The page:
Trivia: Cases Where Judge Votes Against National State or Appointing Party

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In international tribunals it is often the case that a judge will vote in favour of a State that appoints that particular judge or that a judge will vote in favour of their State of nationality where that State is involved in a case before the tribunal. Sometimes, the suggestion is made that these facts show that judges have some sort of bias in favour of their national State or in favour of the State or party that appointed them. This suggestion of bias might well be an overstatement given that, at least in the case of the ICJ, many times the national judge or ad hoc judge, though voting in favour of their own State or the State that apointed them, is also voting with the majority.

The case of Velkhiyev v. Russia, a decision of the European Court of Human Rights (from July 2011), is a very interesting one with regard to the question of how judges vote in cases involving their national State. In that case, the Court found by six votes to one that Russia had NOT violated Art. 3 of the European Convention on Human Rights (prohibition of torture, inhuman or degrading treatment or punishment) with regard to 6 of the applicants in the case. The sole dissent on that question was Judge Anatoly Kovler – the Russian judge! He would have found that Russia had violated that provision. So in this case, the judge voted against his State of nationality when the majority would have found in favour of that State. I suspect that this is very rare indeed. So my question today is:

Are there any cases when a judge in an international tribunal has voted against his or her national State or against the party that appointed him or her but where the majority of the tribunal would have found in favour of that State?

For these purposes I would define an international tribunal to include any tribunal in which at least one party to the case is a State. So I include mixed arbitrations, like investment treaty arbitrations. I have to confess that at the time of writing this question, I do not know the answer to it. I would very much like to be enlightened. Perhaps this sort of thing happens more regularly than I imagine it does. Answers in the comments box please!

Just to complete the story with the Velkhiyev v. Russia. The Chamber of the ECHR dealing with that case had, unanimously, found Russia in violation of Article 2 of the ECHR (right to life) and in violation of Art. 3 with regard to one applicant.

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Locke Jaw says

September 21, 2012

Without checking the judgment itself, I believe Judge Anzilotti (Italy) did not join the majority in PCIJ Wimbledon case, which ruled against Germany. Italy was one of the applicants.

Kirill Koroteev says

September 21, 2012

That's not an exception in the European Court. Anatoli Kovler also voted against the majority and against the Russian State in Berladir and others, this time with Nina Vajic. Sir Nicholas Bratza often votes against the UK, for example.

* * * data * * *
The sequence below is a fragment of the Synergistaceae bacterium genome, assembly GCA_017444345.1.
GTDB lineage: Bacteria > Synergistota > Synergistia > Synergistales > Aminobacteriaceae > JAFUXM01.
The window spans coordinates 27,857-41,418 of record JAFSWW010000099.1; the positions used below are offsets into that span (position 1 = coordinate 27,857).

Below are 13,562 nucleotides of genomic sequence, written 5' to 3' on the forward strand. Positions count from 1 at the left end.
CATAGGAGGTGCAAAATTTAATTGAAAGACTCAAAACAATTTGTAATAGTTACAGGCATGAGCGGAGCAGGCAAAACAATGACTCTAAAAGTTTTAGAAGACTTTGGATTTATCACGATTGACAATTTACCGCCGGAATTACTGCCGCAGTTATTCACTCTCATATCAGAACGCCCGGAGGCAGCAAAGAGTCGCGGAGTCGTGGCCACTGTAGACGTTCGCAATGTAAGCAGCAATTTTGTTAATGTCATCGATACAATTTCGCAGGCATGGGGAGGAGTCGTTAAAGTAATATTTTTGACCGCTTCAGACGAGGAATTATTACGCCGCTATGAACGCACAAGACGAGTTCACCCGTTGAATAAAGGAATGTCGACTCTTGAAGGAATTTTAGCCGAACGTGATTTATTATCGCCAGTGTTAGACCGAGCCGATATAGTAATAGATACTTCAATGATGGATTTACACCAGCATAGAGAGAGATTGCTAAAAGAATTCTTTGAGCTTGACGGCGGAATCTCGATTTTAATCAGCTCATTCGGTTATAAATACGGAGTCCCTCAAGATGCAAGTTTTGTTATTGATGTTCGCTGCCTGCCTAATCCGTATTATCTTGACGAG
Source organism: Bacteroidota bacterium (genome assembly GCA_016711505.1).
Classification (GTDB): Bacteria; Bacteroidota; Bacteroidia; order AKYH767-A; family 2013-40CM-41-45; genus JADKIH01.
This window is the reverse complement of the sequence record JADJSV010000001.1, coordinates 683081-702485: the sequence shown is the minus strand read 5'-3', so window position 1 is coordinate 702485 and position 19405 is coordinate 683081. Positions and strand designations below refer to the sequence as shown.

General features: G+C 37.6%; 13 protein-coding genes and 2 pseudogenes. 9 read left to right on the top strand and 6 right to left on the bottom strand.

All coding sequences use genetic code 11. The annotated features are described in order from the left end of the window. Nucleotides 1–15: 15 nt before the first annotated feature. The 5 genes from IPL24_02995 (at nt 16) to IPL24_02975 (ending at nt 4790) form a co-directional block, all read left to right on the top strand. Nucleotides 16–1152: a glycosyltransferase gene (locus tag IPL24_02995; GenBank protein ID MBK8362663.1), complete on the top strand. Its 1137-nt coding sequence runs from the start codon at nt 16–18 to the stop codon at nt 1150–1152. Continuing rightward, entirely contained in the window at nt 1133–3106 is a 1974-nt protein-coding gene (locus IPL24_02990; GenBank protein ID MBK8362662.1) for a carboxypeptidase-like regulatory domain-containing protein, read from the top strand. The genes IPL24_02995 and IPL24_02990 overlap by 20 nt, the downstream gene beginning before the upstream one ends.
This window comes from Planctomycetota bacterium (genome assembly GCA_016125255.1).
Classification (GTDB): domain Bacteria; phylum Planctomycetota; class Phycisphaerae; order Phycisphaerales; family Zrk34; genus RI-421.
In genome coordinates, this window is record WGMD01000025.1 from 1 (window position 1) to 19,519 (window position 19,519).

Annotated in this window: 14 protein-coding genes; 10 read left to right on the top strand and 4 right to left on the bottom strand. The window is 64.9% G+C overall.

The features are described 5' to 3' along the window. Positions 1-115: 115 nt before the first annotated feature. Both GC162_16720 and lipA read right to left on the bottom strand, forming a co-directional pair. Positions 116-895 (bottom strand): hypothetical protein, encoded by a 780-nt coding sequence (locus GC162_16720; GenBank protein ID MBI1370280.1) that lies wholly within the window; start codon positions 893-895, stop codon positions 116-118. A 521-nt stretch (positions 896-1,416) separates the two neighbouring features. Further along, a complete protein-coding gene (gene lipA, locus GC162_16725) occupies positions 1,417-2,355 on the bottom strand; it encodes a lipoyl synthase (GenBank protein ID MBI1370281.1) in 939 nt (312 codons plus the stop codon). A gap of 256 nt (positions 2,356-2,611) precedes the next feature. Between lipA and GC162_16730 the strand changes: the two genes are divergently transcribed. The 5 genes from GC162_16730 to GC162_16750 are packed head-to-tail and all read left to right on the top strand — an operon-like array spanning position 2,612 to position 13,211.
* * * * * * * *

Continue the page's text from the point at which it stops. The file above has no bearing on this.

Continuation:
Richard H. says

September 21, 2012

Judge Anzilotti (Italy) voted against Italy in SS Wimbledon case, PCIJ.

Wim Muller says

September 22, 2012

Judge Thomas Buergenthal (USA) voted with the majority and against the United States of America on the most important substantive findings in LaGrand (Germany v USA) and Avena (Mexico v USA).

Tamás Hoffmann says

September 23, 2012

Another fascinating question! At the ECHR it seems that Judge Kovler finds Russia quite often in violation of the European Convention of Human Rights, even if his fellow judges do not think so.
Apart from the Berladir case quoted above, he also found Russia alone in violation of Article 3 of the Convention in Velkhiyev and others (Judgment of 5 July 2011). I also have to add that the European Court of Human Rights is really remarkable among other international courts in passing mainly unanimous judgments, which means that national judges do generally find that their home country committed an international wrong.

At the ITLOS, I couldn't find a single case, in the PCIJ/ICJ jurisprudence it was only the Wimbledon case by Judge Anzilotti's dissent. I can imagine that there are quite a few cases from courts of arbitration...

Alex says

September 28, 2012

Although not squarely within the bounds of Dapo's question, the positions of Judge ad hoc Gaja in the various stages of Jurisdictional Immunities of the State are noteworthy. He was the only dissenter with the Court's 2011 Order permitting the intervention by Greece (here the position of Italy was not clear-cut, but it must have been in favour of Greece's intervention!). Second, he voted with the majority in the 2010 Order rejecting Italy's counterclaim (Judge Cancado only dissenter). Third, his dissent with the 2012 Judgment is confined to the Court's treatment of the tort exception (implying that he was in agreement with the crucial findings on jus cogens, crimes, etc.).
After all, Judge Gaja is a most authoritative descendant of Anzilotti's "school"...